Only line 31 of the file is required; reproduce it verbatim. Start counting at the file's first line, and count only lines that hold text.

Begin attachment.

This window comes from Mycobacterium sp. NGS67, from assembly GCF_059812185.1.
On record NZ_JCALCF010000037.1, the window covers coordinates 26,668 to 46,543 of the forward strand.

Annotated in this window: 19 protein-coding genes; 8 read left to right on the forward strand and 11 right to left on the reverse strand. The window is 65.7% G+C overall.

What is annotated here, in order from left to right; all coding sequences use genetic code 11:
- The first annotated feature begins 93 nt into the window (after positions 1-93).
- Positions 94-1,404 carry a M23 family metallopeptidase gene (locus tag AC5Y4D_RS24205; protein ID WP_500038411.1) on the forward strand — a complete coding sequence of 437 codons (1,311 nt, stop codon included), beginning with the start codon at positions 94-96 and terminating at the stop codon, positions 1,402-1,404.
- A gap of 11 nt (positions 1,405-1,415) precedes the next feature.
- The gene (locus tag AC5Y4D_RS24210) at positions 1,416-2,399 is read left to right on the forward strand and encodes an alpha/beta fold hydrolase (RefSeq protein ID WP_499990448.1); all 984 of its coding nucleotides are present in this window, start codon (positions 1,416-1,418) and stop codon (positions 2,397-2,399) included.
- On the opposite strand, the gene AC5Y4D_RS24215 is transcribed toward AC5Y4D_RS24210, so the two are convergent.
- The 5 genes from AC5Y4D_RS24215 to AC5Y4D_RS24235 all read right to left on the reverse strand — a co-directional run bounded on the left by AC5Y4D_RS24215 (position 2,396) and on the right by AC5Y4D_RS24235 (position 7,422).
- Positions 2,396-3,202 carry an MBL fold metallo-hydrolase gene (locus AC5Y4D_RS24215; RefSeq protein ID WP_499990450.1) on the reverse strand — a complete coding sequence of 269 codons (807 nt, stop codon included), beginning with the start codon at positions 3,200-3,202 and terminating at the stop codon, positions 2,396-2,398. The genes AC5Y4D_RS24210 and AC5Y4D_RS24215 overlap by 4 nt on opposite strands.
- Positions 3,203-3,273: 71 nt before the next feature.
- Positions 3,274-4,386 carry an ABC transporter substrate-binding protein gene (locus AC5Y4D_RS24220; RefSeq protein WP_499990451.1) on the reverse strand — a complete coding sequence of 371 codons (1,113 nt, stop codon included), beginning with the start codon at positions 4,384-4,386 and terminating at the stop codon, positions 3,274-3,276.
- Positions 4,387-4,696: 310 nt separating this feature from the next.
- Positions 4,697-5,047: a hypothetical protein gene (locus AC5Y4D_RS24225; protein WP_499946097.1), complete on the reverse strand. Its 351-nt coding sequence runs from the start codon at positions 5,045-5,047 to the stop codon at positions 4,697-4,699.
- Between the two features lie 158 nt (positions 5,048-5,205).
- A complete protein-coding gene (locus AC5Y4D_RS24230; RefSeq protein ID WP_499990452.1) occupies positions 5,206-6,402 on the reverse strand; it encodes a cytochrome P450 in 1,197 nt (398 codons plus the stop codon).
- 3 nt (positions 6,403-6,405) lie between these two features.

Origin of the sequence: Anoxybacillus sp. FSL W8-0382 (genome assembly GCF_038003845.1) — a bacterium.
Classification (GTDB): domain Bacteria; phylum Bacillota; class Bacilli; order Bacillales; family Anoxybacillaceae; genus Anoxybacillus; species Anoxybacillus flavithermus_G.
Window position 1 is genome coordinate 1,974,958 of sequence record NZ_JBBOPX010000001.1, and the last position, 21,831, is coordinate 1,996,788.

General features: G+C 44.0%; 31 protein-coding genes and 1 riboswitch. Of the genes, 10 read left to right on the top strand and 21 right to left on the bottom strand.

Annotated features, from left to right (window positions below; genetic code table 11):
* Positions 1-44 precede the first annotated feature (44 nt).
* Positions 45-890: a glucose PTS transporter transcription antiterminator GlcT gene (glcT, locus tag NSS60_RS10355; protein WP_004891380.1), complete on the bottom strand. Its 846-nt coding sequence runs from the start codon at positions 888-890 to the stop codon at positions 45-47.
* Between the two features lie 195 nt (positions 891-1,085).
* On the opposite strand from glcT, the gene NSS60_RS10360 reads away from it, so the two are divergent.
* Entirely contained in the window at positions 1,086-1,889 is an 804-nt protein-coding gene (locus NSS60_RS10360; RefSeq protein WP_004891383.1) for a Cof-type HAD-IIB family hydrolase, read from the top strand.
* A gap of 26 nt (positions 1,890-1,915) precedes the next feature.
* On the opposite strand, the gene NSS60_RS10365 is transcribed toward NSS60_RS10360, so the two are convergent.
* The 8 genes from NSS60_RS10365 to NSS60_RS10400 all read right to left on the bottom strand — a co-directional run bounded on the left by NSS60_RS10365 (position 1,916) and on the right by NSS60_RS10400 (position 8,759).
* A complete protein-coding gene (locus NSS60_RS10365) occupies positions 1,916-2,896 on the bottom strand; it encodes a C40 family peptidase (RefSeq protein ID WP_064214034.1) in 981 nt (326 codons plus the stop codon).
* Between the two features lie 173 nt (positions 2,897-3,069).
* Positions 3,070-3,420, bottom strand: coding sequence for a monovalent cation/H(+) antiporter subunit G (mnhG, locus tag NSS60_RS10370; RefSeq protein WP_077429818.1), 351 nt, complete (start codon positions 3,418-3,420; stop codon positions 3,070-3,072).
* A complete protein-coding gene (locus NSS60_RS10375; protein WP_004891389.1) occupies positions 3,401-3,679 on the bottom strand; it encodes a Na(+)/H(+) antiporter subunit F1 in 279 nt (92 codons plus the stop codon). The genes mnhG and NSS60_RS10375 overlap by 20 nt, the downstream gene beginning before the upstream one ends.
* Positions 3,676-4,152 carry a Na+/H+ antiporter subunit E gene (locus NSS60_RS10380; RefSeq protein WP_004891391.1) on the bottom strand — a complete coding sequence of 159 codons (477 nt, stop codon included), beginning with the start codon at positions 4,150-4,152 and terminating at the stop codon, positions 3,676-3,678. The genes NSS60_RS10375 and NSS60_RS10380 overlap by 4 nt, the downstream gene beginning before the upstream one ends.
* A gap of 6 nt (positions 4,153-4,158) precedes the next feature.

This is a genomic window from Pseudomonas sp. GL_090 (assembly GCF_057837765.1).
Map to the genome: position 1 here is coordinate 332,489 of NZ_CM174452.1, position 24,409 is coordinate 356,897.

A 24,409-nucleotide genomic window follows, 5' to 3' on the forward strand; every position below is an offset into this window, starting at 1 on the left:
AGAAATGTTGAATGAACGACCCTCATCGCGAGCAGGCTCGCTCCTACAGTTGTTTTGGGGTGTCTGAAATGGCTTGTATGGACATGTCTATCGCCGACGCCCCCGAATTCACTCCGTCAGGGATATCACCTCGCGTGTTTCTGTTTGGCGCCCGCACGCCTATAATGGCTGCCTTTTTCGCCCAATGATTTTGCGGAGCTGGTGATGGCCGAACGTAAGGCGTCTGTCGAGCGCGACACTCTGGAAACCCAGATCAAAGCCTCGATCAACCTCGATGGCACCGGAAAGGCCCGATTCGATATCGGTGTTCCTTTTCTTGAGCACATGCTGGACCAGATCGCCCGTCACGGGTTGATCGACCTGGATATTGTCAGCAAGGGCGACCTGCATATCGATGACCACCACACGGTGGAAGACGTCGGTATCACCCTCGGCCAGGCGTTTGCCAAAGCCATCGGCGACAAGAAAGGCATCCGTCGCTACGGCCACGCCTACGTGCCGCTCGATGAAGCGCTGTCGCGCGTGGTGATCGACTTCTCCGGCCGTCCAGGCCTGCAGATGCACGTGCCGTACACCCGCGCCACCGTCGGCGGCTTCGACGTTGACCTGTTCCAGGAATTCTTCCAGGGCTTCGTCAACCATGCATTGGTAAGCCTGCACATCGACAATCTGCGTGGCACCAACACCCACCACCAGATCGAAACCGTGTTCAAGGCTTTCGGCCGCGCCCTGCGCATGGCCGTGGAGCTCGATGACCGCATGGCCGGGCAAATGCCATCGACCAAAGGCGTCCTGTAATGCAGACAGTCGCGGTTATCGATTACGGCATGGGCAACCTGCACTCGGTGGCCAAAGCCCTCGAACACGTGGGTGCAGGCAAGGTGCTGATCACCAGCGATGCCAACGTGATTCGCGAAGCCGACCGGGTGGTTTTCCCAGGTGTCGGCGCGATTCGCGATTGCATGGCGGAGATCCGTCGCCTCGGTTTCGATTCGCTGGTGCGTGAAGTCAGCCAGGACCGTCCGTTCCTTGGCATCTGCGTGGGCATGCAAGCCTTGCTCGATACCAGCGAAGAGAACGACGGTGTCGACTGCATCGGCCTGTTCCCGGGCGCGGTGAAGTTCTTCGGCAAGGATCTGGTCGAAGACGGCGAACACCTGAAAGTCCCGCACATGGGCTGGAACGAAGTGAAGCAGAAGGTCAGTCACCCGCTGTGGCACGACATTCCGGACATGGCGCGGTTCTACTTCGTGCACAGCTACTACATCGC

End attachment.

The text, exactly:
* The 8 genes from NSS60_RS10365 to NSS60_RS10400 all read right to left on the bottom strand — a co-directional run bounded on the left by NSS60_RS10365 (position 1,916) and on the right by NSS60_RS10400 (position 8,759).